Buffalo Soldiers Protect National Parks, National Park Service (last updated Oct. 31, 2019)
The Buffalo Soldiers were among the first park rangers assigned to Yosemite and Sequoia National Parks. They represented the federal government in maintaining and protecting these National Parks before the National Park Service was created in 1916. The U.S. Army stationed at the Presidio of San Francisco was tasked with managing Yosemite and Sequoia. The Buffalo Soldiers were a major part of that effort.
The Buffalo Soldiers came into existence after the Civil War, were dispatched to fight in Indian wars, and took part in the Spanish-American and the Philippine-American Wars. The name “Buffalo Soldiers” was given to them by the Cheyenne and other Plains Indians. They eventually made up the 9th and 10th Cavalry and the 24th and 25th Infantry in the latter 1860s. Between 1891 and 1913, they were given duties in the Parks: To evict poachers and timber thieves, extinguish forest fires, and construct roads, trails and infrastructure. Among their accomplishments were the completion of the first road into Giant Forest and the building of an arboretum in Yosemite.
VI. Rhinoceros Poacher Squad
Texas Hounds Used to Track Rhino Poachers, by Paul Steyn Sep. 11, 2020, Enviro News
This is an exciting story from National Geographic. Joe Braman from southern Texas has a background in law enforcement and a sideline of raising and training hounds for hunting. He was retiring in 2017 when he got a call from the Southern African Wildlife College to ask for advice on using hounds to chase poachers. The South African National Parks in Kruger was looking into using hounds to help them make gains in the losing battle against poachers of the seriously endangered rhinoceros. Braman helped train a new pack of dogs to do the job, which has made great strides in halting poachers. Without dogs the South African authorities had an apprehension rate of 3 to 5 percent, which rose quickly to 54 percent with the help of Mr. Braman’s trained hounds.
South Africa is home to about 80% of the last remaining rhinoceroses, with around 20,000 white rhinos and just over 5,000 black rhino species. The international trade in rhinoceros horns was banned in 1977 by the Convention on International Trade in Endangered Species of Wild Fauna and Flora (CITES) agreement. Various loopholes for legal hunters and other local allowances have been exploited, and sadly the illegal trade of rhino horns has drastically increased.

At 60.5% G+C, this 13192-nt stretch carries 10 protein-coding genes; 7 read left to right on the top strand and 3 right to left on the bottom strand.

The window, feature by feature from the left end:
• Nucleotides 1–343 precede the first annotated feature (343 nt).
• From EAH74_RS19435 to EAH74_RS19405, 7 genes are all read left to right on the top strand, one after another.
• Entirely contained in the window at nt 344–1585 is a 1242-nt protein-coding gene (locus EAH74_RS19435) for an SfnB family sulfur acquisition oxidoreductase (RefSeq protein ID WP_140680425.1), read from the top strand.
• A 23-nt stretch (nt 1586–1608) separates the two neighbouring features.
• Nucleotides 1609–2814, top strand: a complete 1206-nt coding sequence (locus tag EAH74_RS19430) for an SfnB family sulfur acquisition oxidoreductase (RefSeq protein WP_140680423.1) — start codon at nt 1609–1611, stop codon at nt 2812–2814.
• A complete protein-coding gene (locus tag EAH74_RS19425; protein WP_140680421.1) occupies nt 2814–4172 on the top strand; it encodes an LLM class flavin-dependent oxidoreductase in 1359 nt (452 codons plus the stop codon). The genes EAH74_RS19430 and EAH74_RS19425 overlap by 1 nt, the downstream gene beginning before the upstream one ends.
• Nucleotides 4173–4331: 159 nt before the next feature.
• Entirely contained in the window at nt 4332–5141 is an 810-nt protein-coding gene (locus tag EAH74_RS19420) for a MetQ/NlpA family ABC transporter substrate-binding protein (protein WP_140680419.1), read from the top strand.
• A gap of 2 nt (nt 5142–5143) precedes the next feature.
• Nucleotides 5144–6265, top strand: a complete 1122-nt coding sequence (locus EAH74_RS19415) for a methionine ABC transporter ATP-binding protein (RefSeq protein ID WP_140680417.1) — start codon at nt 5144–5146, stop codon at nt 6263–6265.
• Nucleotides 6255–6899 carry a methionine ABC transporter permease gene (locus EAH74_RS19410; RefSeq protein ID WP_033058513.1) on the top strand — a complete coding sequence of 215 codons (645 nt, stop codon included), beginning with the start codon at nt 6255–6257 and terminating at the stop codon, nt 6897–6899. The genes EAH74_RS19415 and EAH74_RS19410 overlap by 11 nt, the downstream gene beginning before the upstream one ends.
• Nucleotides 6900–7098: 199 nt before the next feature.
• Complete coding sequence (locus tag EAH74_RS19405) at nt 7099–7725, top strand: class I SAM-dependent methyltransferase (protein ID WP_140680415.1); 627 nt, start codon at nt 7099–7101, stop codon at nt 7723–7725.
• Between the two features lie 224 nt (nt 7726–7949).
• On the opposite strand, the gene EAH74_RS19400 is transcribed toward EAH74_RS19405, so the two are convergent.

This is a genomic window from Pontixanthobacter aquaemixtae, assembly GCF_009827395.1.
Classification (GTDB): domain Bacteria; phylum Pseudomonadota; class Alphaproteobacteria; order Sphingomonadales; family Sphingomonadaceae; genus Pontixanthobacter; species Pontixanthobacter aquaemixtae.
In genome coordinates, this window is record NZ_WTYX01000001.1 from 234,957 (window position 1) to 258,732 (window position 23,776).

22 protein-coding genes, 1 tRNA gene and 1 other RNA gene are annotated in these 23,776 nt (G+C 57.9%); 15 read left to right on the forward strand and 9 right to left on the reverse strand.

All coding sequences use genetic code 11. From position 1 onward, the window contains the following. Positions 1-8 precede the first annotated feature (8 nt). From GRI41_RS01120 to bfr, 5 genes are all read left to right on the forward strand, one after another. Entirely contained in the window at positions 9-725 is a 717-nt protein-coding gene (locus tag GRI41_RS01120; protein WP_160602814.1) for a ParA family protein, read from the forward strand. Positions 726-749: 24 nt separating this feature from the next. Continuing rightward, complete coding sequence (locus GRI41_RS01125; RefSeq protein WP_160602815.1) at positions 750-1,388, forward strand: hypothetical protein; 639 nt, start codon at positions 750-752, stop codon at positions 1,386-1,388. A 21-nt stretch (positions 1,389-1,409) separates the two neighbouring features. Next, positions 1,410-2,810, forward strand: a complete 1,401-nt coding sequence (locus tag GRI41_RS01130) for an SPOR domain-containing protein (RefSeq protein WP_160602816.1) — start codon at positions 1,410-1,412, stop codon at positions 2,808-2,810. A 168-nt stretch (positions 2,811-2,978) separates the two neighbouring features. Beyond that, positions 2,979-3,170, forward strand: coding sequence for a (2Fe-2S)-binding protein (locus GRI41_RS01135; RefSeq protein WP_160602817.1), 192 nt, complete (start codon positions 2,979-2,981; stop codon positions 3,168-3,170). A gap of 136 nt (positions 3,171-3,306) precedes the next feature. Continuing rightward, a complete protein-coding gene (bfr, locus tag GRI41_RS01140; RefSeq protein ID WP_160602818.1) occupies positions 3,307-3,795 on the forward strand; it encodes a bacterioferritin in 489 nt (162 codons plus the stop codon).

V. Events – Mostly Virtual (Pacific Standard Time zone)
Saturday, Mar 6 & 13, 11:00 am – 12:30 pm, Luxurious Walking in Delight Zen Mindfulness
- Sierra Club – A virtual backyard zen experience: “Let in the Wow” series.
- Register: Use link above – free.
Saturday, Mar 6, 13, 20, 27, 9:00 – 11:30 am, Welcome to Wildlife – Youth Connecting with Nature
- An Ecology Center outdoor event, Oakland
- Register: Use the link above.
Friday, Mar 12 , 7:00 pm, Green Friday: Decommissioning Oil Refineries
- Sierra Club event, online presentation – Sierra Club, featuring Greg Karras
- Use the link above.
Sunday, Mar 14 , 2:00 – 3:30 pm, Amish Knotting Recycle Textile Workshop
- Ecology Center online class, register to get list of items needed
- Use the link above – fee.
Thursday, Mar 18 , 4:00 am – 5:00 pm, People, Science and Nature at One Tam
- Per Planet Drum: Online community science experience at Mt. Tamalpais.
- Register: Use the link above.
Saturday, Mar 20, 10:00 – 11:30 pm, The Franciscan Mazanita Story with Dan Gluesencamp
- Ecology Center Online event, Protecting California’s plants
- Use the link above, free.
Friday, Mar 26, 5:00 – 8;00 pm, Promise to the Planet 2021
- Per Planet Drum: Benefit-celebration and awards, featuring Wade Crowfoot, Bill McKibben, and Bryant Terry
- Register: Use the link above – sliding scale fee ($0 — $99).
Other Sources of Bay Area Events:
Friends of the Earth – located at the David Brower Center, Berkeley.
350BayArea – Includes other 350.org branches in the Bay Area.
Planet Drum – San Francisco bio-region awareness center.
David Brower Center – The environmental center in Berkeley.
Sunflower Alliance – Bay Area umbrella organization for activism.
Sierra Club San Francisco – Bay Area website.